Projects: The Sexual Assault Forensic Protocol
Responding to sexual assault in a correctional facility requires great skill, coordination, and sensitivity, as well as an understanding of the unique challenges presented by a confined setting. In its 2009 national standards and final report, the National Prison Rape Elimination Commission called on correctional facilities to develop a sexual assault response protocol based on the U.S. Department of Justice’s 2004 National Protocol for Sexual Assault Medical Forensic Examinations, Adults/Adolescents. CVS’s Sexual Assault Forensic Protocol Project worked with the U.S. Department of Justice’s Office of Violence Against Women and the Federal Bureau of Prisons to develop a guide for prisons, jails, residential community corrections, and lockups for adapting the national protocol to these environments.
Sexual Assault Forensic Protocol
The Sexual Assault Forensic Protocol (SAFP) team worked with the U.S. Department of Justice’s Office of Violence Against Women and the Federal Bureau of Prisons to develop guidelines for correctional facilities, including prisons, jails, police lockups, and residential community corrections, to adapt the U.S. Department of Justice’s National Protocol for Sexual Assault Medical Forensic Examinations, Adult/Adolescents (“national protocol”) to their unique setting. The development of the guide met one of the recommendations made by the National Prison Rape Elimination Commission in its final report and aided facility compliance with several of the commission’s standards.
Why We Need This Project
In 2003, Congress passed the landmark Prison Rape Elimination Act and launched the first national effort to address sexual assault in the nation’s correctional settings. As a result of the act, the National Prison Rape Elimination Commission was created and they developed national standards aimed at ultimately eliminating sexual assault in confinement.
One of the commission’s charges was to develop a protocol for collection of forensic evidence during medical examinations following sexual assaults in all correctional settings. When Vera staff began working with the commission to identify resources for development of a protocol, it became clear that the existing national protocol was the gold standard and should be adapted by correctional agencies. The commission decided correctional institutions, whether prisons, jails, or residential community correction facilities, universally face challenges related to the protection of survivors. Security concerns arise from the fact that survivors are often inmates or, in the case of a community corrections facility, residents. Survivors of sexual assault who are inmates or residents may not be treated the way we would expect survivors in the free world to be treated, either by design or because it is difficult to find the professional resources to provide support and proper medical care for these individuals. Confidentiality is also very difficult to maintain in a correctional setting and becomes a significant challenge during the course of a sexual assault investigation in a prison or jail.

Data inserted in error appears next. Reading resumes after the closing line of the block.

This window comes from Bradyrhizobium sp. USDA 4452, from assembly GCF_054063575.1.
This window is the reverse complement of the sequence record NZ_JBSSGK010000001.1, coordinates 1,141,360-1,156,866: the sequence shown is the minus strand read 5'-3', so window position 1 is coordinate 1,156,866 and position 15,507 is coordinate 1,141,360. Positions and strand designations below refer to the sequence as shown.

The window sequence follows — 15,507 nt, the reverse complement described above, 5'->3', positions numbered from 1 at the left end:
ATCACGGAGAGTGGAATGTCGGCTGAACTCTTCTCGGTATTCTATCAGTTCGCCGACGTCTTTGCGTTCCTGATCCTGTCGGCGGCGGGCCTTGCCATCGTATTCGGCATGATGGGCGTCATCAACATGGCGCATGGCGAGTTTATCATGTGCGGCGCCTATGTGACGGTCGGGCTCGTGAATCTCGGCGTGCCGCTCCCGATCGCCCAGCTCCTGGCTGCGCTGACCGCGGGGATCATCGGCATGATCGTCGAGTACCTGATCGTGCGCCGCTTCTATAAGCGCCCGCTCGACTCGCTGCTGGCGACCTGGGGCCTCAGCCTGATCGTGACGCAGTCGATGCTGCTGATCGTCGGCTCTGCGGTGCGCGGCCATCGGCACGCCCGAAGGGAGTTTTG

Building on the commission’s work, the SAFP conducted an intensive study of the challenges correctional agencies face in implementing the protocol and proposed best-practice solutions. Out of this process, the SAFP produced a guide that describes these challenges and provides specific steps for each type of facility to take in order to adapt and implement the national protocol.
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